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Jellinger K.A.,Institute of Clinical Neurobiology
Journal of Cellular and Molecular Medicine | Year: 2012

The misfolding and progressive aggregation of specific proteins in selective regions of the nervous system is a seminal occurrence in many neurodegenerative disorders, and the interaction between pathological/toxic proteins to cause neurodegeneration is a hot topic of current neuroscience research. Despite clinical, genetic and experimental differences, increasing evidence indicates considerable overlap between synucleinopathies, tauopathies and other protein-misfolding diseases. Inclusions, often characteristic hallmarks of these disorders, suggest interactions of pathological proteins enganging common downstream pathways. Novel findings that have shifted our understanding in the role of pathologic proteins in the pathogenesis of Alzheimer, Parkinson, Huntington and prion diseases, have confirmed correlations/overlaps between these and other neurodegenerative disorders. Emerging evidence, in addition to synergistic effects of tau protein, amyloid-β, α-synuclein and other pathologic proteins, suggests that prion-like induction and spreading, involving secreted proteins, are major pathogenic mechanisms in various neurodegenerative diseases, depending on genetic backgrounds and environmental factors. The elucidation of the basic molecular mechanisms underlying the interaction and spreading of pathogenic proteins, suggesting a dualism or triad of neurodegeneration in protein-misfolding disorders, is a major challenge for modern neuroscience, to provide a deeper insight into their pathogenesis as a basis of effective diagnosis and treatment. © 2011 Foundation for Cellular and Molecular Medicine/Blackwell Publishing Ltd. Source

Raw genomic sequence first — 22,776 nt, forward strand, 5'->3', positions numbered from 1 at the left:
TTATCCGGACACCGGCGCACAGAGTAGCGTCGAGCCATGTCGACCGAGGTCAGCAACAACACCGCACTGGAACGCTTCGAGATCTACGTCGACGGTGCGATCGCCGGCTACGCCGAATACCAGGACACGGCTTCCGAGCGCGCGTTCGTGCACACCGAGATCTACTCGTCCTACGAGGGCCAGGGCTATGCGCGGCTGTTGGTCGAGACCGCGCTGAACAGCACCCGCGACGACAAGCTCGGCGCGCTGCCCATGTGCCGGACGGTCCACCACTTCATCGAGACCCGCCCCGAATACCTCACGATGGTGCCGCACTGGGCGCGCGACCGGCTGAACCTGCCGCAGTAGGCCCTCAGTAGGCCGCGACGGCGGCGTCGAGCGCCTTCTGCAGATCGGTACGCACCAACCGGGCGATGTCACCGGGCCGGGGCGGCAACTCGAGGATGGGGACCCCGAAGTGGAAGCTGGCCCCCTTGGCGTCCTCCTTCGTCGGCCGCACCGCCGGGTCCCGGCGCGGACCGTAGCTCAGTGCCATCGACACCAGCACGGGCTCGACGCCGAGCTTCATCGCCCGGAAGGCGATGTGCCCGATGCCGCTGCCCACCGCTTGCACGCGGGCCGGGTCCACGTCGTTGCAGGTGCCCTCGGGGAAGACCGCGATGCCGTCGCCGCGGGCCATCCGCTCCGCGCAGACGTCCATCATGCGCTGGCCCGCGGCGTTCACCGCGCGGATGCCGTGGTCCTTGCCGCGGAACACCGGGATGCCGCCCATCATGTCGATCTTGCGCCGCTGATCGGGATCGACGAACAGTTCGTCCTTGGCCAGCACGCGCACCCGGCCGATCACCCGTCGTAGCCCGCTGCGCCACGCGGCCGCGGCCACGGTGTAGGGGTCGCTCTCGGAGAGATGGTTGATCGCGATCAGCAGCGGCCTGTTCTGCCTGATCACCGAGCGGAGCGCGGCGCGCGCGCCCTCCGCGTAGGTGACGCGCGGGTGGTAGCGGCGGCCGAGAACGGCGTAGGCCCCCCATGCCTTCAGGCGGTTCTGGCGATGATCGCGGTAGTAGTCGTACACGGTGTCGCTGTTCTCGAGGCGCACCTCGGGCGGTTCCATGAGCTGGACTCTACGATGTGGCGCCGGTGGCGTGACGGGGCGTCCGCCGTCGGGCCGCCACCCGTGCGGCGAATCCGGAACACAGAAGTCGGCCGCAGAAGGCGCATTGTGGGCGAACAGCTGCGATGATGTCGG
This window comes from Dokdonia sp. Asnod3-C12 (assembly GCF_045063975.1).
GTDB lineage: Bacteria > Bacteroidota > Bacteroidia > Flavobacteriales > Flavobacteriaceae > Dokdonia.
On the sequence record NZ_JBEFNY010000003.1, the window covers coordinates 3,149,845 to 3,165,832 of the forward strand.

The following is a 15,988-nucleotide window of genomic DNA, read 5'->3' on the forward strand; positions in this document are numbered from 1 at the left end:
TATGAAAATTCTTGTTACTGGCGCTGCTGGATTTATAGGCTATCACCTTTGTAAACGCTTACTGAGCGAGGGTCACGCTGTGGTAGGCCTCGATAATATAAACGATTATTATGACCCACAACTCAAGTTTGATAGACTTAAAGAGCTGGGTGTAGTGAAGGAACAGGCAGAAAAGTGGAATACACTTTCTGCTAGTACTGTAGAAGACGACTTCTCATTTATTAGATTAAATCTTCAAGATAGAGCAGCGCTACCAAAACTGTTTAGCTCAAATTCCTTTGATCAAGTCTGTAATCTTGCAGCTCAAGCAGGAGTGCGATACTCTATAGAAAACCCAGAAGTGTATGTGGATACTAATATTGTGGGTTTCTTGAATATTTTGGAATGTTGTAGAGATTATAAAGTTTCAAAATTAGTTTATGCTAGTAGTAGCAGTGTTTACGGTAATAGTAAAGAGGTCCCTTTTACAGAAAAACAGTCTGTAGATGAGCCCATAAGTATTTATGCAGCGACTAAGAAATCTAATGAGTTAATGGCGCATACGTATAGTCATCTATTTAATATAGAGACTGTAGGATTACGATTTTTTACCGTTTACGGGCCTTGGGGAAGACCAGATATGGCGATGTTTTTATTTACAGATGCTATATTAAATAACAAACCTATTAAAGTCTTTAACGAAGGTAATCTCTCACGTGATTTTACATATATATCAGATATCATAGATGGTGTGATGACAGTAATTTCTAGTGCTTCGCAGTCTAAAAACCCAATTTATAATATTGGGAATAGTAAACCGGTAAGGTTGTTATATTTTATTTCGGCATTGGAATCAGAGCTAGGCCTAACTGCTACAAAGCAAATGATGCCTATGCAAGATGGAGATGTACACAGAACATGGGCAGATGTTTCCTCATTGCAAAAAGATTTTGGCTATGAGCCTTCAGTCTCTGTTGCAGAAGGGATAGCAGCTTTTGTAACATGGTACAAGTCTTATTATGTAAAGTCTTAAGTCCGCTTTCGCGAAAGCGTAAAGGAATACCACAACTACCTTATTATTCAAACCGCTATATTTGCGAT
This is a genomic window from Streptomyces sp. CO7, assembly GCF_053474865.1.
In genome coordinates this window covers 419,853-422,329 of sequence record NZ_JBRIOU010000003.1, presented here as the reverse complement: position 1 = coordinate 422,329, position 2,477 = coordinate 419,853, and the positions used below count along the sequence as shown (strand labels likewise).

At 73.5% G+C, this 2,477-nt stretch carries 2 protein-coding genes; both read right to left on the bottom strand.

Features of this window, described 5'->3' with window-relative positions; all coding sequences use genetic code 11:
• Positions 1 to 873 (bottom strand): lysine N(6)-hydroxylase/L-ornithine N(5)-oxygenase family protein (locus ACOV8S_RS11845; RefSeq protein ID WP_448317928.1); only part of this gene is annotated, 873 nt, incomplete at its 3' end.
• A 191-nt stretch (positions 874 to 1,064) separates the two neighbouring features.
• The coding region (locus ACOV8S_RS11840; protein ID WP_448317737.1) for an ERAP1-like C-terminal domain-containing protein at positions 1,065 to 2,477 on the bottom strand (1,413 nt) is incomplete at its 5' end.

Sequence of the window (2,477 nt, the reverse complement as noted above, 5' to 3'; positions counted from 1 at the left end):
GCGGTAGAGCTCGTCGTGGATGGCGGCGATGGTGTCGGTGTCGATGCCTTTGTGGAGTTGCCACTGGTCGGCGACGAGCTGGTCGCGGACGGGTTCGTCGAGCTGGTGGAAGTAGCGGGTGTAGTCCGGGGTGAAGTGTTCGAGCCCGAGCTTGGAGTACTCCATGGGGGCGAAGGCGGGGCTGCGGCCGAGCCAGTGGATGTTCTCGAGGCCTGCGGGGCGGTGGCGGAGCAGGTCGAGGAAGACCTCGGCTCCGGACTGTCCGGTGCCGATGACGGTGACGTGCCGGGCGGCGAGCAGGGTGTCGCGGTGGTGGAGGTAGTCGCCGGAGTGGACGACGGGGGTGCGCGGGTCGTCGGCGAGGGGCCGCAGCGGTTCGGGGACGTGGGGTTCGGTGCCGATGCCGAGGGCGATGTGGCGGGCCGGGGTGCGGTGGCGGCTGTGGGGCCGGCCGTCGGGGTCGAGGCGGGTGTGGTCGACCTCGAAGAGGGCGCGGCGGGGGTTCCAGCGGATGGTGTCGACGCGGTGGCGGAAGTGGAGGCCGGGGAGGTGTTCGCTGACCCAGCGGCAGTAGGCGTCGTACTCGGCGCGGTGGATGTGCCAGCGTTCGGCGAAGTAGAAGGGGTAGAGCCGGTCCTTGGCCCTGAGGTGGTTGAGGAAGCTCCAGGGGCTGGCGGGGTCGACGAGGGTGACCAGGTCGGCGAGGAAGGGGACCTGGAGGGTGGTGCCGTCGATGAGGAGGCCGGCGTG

Jellinger K.A.,Institute of Clinical Neurobiology
Movement Disorders | Year: 2012

Parkinson's disease (PD), one of the most frequent neurodegenerative disorders, is no longer considered a complex motor disorder characterized by extrapyramidal symptoms, but a progressive multisystem or-more correctly-multiorgan disease with variegated neurological and nonmotor deficiencies. It is morphologically featured not only by the degeneration of the dopaminergic nigrostriatal system, responsible for the core motor deficits, but by multifocal involvement of the central, peripheral and autonomic nervous system and other organs associated with widespread occurrence of Lewy bodies and dystrophic Lewy neurites. This results from deposition of abnormal α-synuclein (αSyn), the major protein marker of PD, and other synucleinopathies. Recent research has improved both the clinical and neuropathological diagnostic criteria of PD; it has further provided insights into the development and staging of αSyn and Lewy pathologies and has been useful in understanding the pathogenesis of PD. However, many challenges remain, for example, the role of Lewy bodies and the neurobiology of axons in the course of neurodegeneration, the relation between αSyn, Lewy pathology, and clinical deficits, as well as the interaction between αSyn and other pathologic proteins. Although genetic and experimental models have contributed to exploring the causes, pathomechanisms, and treatment options of PD, there is still a lack of an optimal animal model, and the etiology of this devastating disease is far from being elucidated. © 2011 Movement Disorder Society © 2011 Movement Disorder Society. Source

Jellinger K.A.,Institute of Clinical Neurobiology
Journal of Cellular and Molecular Medicine | Year: 2010